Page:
Angelo Soliman who achieved considerable fame as a “Princely Moor” in eighteenth-century Vienna, is historically recognized by some as the “First Moorish Freemason.”
Soliman was born in Africa, around 1721. His original name may have been Mmadi Make, which is linked to a princely class in the Sokoto State in modern Nigeria. At age seven he was kidnapped and brought to North Africa on a Spanish ship. After a brief time, herding camels in a location not precisely specified, young Mmadi Make was sold again, to a Marquise in Messina on the island of Sicily. There, he learned to read and speak Italian, and, during a period of severe illness, he was baptized Angelo Soliman. His first name was an homage to Angelina, an African woman who worked in the household and was very kind to him. Soliman also chose to celebrate September 11, his baptismal day, as his birthday. Fürst Johann Georg Christian Lobkowitz, a friend of the Marquise and an Imperial General for the Austro-Hungarian Empire, began pressuring the Marquise to give him Soliman. The Marquise finally consented, and Soliman became the Prince’s valet and traveling companion, accompanying him on military campaigns throughout Europe and reportedly saving his life on one occasion, a pivotal event responsible for his social ascension. In the service of Lobkowitz, Soliman purportedly learned to write German in seventeen days along with other scholarly achievements.
After Lobkowitz’s death in 1753, Soliman entered the service of Prince Joseph Wenzel Liechtenstein. In 1761 he accompanied Liechtenstein to Frankfurt where Joseph l was selected King of the German Empire. Soliman often acted as an advocate for those submitting requests to the sovereign, and his reputation as a “noble Moor” and a protector of the poor and downtrodden grew rapidly. In 1768, he secretly married Magdelena Christiani. When Liechtenstein heard of his marriage, he released Soliman from his service and expelled him from the palace. Soliman bought a small house in the inner city of Vienna and lived there with his wife and their only daughter Josephine, born on December 18, 1772, spending most of his time tending their small garden. In 1774, two years after the death of Liechtenstein, his nephew and heir Fürst Franz Joseph von Liechtenstein invited Soliman to live in the Liechtenstein palace again in order to oversee the education of his sons. A cultured man, Soliman was highly respected in the intellectual circles of Vienna. He spoke six languages, Italian, French, German, Latin, Bohemian, English.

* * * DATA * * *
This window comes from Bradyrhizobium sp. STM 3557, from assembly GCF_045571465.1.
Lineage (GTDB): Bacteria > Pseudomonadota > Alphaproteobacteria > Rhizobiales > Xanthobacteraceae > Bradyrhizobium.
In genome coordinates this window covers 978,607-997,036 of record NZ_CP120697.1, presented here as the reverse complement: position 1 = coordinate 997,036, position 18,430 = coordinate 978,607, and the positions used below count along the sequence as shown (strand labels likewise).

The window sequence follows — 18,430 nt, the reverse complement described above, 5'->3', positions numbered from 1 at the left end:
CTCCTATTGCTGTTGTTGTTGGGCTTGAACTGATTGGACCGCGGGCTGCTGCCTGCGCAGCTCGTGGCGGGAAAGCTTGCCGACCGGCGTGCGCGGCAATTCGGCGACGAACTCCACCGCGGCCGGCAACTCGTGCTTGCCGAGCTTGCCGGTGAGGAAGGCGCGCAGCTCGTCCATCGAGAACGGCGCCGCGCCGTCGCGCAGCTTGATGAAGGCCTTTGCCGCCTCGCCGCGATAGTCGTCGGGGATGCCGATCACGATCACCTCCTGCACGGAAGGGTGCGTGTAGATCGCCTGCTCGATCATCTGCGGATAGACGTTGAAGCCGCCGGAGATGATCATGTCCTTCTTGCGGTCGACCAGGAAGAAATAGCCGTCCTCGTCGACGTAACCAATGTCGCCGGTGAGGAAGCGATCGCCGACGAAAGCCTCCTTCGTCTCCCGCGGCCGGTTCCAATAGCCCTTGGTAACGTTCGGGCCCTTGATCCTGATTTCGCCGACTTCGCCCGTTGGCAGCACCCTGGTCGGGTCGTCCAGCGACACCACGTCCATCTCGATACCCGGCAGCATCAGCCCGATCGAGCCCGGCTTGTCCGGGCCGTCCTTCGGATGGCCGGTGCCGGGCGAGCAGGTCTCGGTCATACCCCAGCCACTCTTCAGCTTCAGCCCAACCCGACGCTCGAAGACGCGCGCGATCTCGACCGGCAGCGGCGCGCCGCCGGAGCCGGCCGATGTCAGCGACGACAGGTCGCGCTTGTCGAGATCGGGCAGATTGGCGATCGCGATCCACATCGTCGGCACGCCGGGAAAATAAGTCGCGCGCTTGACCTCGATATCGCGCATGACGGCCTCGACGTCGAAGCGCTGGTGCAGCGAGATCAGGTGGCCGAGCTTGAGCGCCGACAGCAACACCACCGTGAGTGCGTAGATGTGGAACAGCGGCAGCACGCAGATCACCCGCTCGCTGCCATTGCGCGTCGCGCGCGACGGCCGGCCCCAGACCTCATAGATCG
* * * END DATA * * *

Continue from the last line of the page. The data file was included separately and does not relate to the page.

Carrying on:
In September 1781, Soliman joined an elite Vienna lodge of Freemasons known as the “True Concord”. Membership of the lodge included many of Vienna’s influential artists and scholars of the time, among them the musicians Wolfgang Amadeus Mozart and Joseph Haydn as well the Hungarian poet Ferenc Kazinczy. Lodge records indicate that Soliman and Mozart met on several occasions. It is likely that the character Bassa Selim in Mozart’s opera The Abduction from the Seraglio was based on Soliman. He became Grand Master of the lodge, under the name of “Massinissa”, after the famous king of North Africa’s Numidian empire. Soliman’s identification with him indicates a clear awareness of his African ancestry. Soliman helped to change the Freemason rituals to include scholarly elements. This new Masonic direction rapidly influenced Freemasonic practice throughout Europe. Soliman is still celebrated in Masonic rites as “Father of Pure Masonic Thought”, with his name usually transliterated as “Angelus Solimanus”.
On November 21, 1796, Soliman, aged 75 died from a stroke while walking in the streets of Vienna. His body, on the order of Kaiser Franz II, was skinned, and his skin was stretched over a wooden figure meant to imitate that of the living Soliman. For ten years it was exhibited to public view in the Natural History Museum of the Imperial House of Austria. Soliman’s daughter Josephine sought to have his remains returned to the family, but her petitions were in vain. The then director of the museum declared that Soliman’s beauty caused in the then emperor the desire to let him be displayed as a stuffed artifact in his museum. His remains were destroyed in a fire during the 1848 revolution.
A plaster cast of Soliman’s head made shortly after his death is still on display in the Rollett Museum in Baden. His grandsons are Eduard von Feuchtersleben, Austrian writer, and Ernst, Baron von Feuchtersleben, Austrian physician.
Black Star: The African Presence in Early Europe by Runoko Rashidi